Final Bill for Victims of Abuse Could Hit €1.3bn
By Kathy Donaghy
January 4, 2006
THE high-powered Public Accounts Committee (PAC) is set to re-examine the controversial Church/State deal to cover compensation claims by victims of abuse in residential institutions.Committee Chairman Michael Noonan told the Irish Independent the deal would have to be looked at again in the context of the final bill being in the region of ˆ1.3bn - twice what the Department of Education said it would cost.
The Government agreed a ˆ128m deal with the religious institutions in 2002 to cover the payouts to abuse victims.
Mr Noonan pointed out that when the Comptroller and Auditor General (C&AG) John Purcell said it was going to cost as much as ˆ1bn, he was heavily criticised.
"It lookes as if it's going to exceed that now and reach ˆ1.3bn," said the Limerick East Fine Gael TD for Limerick east. "I think we need to get back into that issue.
"It's a phenomenal amount of money the taxpayer is being asked to pay when you look at the contribution of the religious orders.
"The people who made the decision in the Department of Education said it would cost a maximum of ˆ600m. It's going to come in at double that now."
Meanwhile, the committee will resume its questioning of health service bosses on the the ˆ150m PPARS computer system fiasco on January 19.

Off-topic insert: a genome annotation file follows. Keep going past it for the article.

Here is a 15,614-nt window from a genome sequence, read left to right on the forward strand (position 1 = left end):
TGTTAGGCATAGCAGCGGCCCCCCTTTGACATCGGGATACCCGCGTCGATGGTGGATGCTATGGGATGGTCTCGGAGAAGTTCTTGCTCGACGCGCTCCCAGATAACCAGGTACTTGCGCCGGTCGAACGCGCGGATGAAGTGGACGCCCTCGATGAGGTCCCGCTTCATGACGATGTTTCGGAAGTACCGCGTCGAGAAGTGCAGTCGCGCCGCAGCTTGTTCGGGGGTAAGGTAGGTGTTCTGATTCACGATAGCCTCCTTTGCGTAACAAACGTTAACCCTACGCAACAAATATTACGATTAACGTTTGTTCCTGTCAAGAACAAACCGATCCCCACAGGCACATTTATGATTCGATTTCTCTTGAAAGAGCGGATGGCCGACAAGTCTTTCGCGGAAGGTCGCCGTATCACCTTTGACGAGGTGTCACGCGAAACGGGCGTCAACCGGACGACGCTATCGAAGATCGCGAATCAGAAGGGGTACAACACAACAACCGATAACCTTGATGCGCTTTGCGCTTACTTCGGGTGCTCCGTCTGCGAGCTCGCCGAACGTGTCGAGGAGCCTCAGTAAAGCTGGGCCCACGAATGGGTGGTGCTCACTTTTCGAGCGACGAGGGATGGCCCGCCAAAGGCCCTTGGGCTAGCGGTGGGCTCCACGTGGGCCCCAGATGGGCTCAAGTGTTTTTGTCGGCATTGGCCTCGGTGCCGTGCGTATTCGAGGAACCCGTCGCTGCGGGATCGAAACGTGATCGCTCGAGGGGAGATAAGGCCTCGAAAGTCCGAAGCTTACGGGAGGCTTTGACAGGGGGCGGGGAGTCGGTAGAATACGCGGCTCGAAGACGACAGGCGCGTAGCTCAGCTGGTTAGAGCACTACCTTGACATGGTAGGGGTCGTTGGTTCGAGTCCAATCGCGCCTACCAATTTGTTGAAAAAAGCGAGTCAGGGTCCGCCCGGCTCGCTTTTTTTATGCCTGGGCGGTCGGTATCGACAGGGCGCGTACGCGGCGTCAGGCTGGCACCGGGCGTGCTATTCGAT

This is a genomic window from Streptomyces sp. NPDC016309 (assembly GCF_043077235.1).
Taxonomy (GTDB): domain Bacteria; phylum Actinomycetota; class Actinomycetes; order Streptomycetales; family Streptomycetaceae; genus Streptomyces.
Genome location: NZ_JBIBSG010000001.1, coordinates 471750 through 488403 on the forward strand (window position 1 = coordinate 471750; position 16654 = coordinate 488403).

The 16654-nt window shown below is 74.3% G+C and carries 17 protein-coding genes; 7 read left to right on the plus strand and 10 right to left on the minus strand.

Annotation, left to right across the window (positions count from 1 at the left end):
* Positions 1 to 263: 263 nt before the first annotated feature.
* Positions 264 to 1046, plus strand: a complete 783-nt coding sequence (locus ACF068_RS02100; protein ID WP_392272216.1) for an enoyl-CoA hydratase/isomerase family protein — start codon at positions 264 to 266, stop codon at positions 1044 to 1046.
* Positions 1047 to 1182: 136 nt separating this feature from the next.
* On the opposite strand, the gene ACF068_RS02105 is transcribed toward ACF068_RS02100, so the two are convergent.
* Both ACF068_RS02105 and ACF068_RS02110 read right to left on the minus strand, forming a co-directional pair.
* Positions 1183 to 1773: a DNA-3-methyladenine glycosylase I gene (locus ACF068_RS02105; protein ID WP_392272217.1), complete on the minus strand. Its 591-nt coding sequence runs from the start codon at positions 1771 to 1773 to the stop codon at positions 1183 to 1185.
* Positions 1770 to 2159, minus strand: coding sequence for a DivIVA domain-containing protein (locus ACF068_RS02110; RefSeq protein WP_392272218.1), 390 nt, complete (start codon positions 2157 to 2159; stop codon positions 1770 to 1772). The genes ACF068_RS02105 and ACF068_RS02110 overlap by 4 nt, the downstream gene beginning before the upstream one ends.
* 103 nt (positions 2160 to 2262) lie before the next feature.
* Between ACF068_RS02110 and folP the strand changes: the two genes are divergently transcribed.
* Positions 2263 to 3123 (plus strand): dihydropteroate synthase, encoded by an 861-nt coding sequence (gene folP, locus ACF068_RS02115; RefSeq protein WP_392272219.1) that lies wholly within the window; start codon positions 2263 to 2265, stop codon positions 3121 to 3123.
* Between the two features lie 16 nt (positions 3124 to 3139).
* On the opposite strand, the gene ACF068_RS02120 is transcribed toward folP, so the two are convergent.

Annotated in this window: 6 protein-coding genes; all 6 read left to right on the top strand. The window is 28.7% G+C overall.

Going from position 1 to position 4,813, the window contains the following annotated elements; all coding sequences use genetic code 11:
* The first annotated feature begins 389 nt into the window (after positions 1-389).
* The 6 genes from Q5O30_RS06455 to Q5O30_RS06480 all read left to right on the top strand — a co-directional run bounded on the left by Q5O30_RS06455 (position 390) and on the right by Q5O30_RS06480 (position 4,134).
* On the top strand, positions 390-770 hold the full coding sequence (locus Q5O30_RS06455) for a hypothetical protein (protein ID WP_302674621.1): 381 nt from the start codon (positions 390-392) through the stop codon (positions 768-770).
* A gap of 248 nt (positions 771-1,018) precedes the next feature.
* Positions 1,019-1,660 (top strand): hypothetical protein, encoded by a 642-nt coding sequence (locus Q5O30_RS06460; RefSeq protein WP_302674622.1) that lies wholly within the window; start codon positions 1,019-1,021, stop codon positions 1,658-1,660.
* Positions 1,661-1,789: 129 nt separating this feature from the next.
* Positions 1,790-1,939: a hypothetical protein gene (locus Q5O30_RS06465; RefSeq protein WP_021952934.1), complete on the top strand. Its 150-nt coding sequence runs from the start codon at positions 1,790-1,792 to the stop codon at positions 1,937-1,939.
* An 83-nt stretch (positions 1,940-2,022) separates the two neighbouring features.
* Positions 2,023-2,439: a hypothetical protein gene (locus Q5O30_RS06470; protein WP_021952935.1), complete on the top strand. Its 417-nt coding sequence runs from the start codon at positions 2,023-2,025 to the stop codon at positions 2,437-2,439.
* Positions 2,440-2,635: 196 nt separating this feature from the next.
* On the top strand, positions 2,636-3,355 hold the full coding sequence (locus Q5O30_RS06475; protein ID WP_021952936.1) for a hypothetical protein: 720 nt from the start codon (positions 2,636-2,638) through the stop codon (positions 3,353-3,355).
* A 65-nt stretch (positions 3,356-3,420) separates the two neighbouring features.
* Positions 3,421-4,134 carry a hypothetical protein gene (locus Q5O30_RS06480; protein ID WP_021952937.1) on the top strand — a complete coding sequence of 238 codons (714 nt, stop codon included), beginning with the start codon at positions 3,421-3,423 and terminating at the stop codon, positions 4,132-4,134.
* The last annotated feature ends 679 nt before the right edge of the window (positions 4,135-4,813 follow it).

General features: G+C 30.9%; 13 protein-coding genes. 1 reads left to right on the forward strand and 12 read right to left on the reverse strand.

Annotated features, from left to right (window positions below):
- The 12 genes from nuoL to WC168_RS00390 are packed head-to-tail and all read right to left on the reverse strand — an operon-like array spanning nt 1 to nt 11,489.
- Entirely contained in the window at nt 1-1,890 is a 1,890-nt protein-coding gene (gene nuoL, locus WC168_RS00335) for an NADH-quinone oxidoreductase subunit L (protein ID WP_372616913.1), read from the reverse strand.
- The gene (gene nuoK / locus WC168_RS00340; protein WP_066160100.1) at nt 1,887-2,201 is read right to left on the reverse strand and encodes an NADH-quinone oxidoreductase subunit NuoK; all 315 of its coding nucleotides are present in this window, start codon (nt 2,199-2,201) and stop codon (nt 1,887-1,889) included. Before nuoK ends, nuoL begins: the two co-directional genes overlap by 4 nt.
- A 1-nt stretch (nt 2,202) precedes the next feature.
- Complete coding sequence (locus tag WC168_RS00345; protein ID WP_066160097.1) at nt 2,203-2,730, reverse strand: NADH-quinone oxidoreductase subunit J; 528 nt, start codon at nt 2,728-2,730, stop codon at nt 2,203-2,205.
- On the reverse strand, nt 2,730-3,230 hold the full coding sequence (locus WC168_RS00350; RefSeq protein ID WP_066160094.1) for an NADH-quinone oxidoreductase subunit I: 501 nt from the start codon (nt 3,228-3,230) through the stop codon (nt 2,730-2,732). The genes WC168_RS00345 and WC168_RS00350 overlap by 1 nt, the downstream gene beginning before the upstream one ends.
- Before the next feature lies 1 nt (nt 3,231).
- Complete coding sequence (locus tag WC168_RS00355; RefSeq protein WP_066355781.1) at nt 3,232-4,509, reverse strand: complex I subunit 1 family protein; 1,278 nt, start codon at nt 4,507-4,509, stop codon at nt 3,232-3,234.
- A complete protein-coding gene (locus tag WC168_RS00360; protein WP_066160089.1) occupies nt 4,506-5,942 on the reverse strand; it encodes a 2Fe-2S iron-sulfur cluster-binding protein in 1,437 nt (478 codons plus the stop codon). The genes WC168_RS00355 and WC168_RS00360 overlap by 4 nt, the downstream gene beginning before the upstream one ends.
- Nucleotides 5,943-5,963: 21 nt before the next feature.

Mr Noonan said they will be inviting the former of the Department of Health Secretary General Michael Kelly along with the chief executives of the health board areas and hospitals involved in the rollout of the system. Mr Noonan said they will be writing to the CEO of the North Western Health Board Pat Harvey to attend the meeting. The North-Western Health Board took a lead role in the project and the committee is anxious that Mr Harvey attend the January meeting. And the National Roads Authority, the chief executive of National Toll Roads Ireland and Department of Transport officials are set to come before the committee in early February.
Mr Noonan said they had been informed that negotiations on tolling the M50 were slow and hoped to bring all the parties before the PAC to discuss the issue. "We will bring all the players into a room and see what's going on," he added.
Public service pensions and how they are funded are also on the agenda.
On top of this the PAC will also debate the findings of four reports by the C&AG - reports into waste management in hospitals, the PPARS controversy, disability services by non-profit organisations and property sale by Shannon Development.
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